From A guide to naming organic compounds. This is Section 2:
Structural Isomerism

To start off this section I would like to show you a molecule:

            H   H   H   H
            |   |   |   |
        H - C - C - C - C - H
            |   |   |   |
            H   H H-C-H H
                    |
                  H-C-H
                    |
                  H-C-H
                    |
                    H
What would we call this molecule? When you think about it, it's really just a hexane with a methane hanging off it. Why not a butane with a propane attached? Because, as I said in Section 1, you have to find the longest carbon chain.

To find the length of the main chain here you need to find the longest one. So lets start counting from the bottom one and then, when you get to the join, start counting left. We don't go right because that would not make it the longest one. (remember that a chain can bend on paper, it'll still be a chain)

The longest chain there has six carbon atoms and would therefore be known as Hexane, but what about that Methane that is hanging off it? We can't simply call the compound methyl-Hexane because that doens't give us enough information to draw it again, we have to specify enough information to tell someone how to draw the compound as we see it again, not a variant of the compound. In order to do that we have to explain where that Methane is coming from. The name of the above example is 3-methylhexane; the three denotes the location of the methane.

It is worthy to note that the above example can also be drawn as it is below:

               H   H   H   H   H   H
               |   |   |   |   |   |
           H - C - C - C - C - C - C - H
               |   |   |   |   |   |
               H   H H-C-H H   H   H
                       |
                       H
Where did I get the three from in the above name? Well, what you need to do is start counting from the end of the carbon chain that will result in the lowest number. You see, 4-methylhexane would give us enough information, but technically it's better to say 3-methylhexane.

Another molecule:

                         H
                         |
                       H-C-H
                         |
                       H-C-H
                         |
             H   H   H H-C-H H   H   H   H
             |   |   |   |   |   |   |   |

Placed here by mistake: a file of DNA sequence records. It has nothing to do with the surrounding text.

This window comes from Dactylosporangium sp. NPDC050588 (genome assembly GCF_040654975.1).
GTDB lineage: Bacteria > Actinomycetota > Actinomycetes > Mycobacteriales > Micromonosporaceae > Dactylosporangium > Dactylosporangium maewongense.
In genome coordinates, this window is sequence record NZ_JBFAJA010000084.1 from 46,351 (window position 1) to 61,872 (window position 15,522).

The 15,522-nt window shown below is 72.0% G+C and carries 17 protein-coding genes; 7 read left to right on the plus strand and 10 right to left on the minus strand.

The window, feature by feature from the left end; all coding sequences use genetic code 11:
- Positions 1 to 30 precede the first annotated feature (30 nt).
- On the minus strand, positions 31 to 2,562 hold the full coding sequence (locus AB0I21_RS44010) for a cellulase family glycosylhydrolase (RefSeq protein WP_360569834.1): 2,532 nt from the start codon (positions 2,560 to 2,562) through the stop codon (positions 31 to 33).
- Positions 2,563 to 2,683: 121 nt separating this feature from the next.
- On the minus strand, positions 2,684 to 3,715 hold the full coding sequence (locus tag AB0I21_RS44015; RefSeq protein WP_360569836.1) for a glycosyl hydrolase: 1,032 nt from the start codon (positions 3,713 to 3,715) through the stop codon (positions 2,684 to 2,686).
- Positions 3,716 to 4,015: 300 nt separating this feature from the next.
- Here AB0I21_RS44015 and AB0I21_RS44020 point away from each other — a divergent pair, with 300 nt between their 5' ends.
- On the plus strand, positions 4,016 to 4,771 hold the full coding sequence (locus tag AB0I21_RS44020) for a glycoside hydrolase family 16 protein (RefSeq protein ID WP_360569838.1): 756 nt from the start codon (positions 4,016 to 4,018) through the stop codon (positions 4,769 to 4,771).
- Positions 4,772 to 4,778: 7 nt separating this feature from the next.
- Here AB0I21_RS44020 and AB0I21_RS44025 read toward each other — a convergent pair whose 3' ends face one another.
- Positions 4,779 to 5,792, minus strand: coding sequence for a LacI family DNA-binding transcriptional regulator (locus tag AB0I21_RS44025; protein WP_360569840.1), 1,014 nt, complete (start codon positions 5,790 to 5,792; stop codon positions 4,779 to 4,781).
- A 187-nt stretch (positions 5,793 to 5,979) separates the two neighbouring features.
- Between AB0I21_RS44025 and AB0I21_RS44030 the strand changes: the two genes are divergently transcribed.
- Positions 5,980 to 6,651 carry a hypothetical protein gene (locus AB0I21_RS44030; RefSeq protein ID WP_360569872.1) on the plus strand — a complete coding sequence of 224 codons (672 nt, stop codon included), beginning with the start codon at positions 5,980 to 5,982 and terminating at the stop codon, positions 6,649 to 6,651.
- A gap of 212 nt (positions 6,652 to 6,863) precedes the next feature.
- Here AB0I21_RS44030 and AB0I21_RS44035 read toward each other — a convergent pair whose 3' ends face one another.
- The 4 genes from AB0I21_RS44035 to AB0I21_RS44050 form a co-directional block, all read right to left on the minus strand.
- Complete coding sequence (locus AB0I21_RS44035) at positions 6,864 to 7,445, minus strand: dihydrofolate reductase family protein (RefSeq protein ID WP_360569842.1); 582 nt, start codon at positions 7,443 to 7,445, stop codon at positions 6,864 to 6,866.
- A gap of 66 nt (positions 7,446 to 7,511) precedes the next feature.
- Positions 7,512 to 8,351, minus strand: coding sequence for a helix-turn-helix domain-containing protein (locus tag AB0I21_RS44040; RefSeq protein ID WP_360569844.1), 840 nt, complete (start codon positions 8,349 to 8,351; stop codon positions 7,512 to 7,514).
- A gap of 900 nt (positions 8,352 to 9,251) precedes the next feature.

H - C - C - C - C - C - C - C - C - H
             |   |   |   |   |   |   |   |
             H   H H-C-H H   H   H   H   H
                     |        
                 H H-C-H        
                 |   |        
             H - C - C-H      
                 |   |
                 H   H
The name of the above compound is 5-ethyl,6-propyldecane. It's a bit of a mouthful, but it's simple to come up with.

If I replace all of the carbons in the longest chains with numbers then we'll see how I came up with the name:

                         H
                         |
                       H-C-H
                         |
                       H-C-H
                         |
             H   H   H H-C-H H   H   H   H
             |   |   |   |   |   |   |   |
         H - C - C - 5 - 6 - 7 - 8 - 9 - 10- H
             |   |   |   |   |   |   |   |
             H   H H-4-H H   H   H   H   H
                     |        
                 H H-3-H        
                 |   |        
             H - 1 - 2-H      
                 |   |
                 H   H
The longest chain there is 10 atoms long as you can see, so the base name will be decane. The reason why I numbered the decane the way I did was so that the other carbon chains that come off of the base-decane have the lowest numbers possible. If I had numbered it the other way then it would be called 5-propyl,6-ethyldecane. It's still got the information, but is technically incorrect. Also, don't make the mistake that I made when I first wrote this node, when you write out the name of the molecule the alkyl groups are put in alphabetical order (5-ethyl,6-propyldecane, not 6-propyl,5-ethyldecane)

I imagine that you can already see how complex this system could make naming many molecules, but it's certainly alot better than the previous 'system'. Essentially this will only get confusing if you try to do everything at once. If you see a molecule and you have to name it, take it step by step. Ask yourself "Which of these is the longest chain?" and then 'If I number the carbons, which will result in the name having the lowest numbers?". Don't try to do everything all at once.

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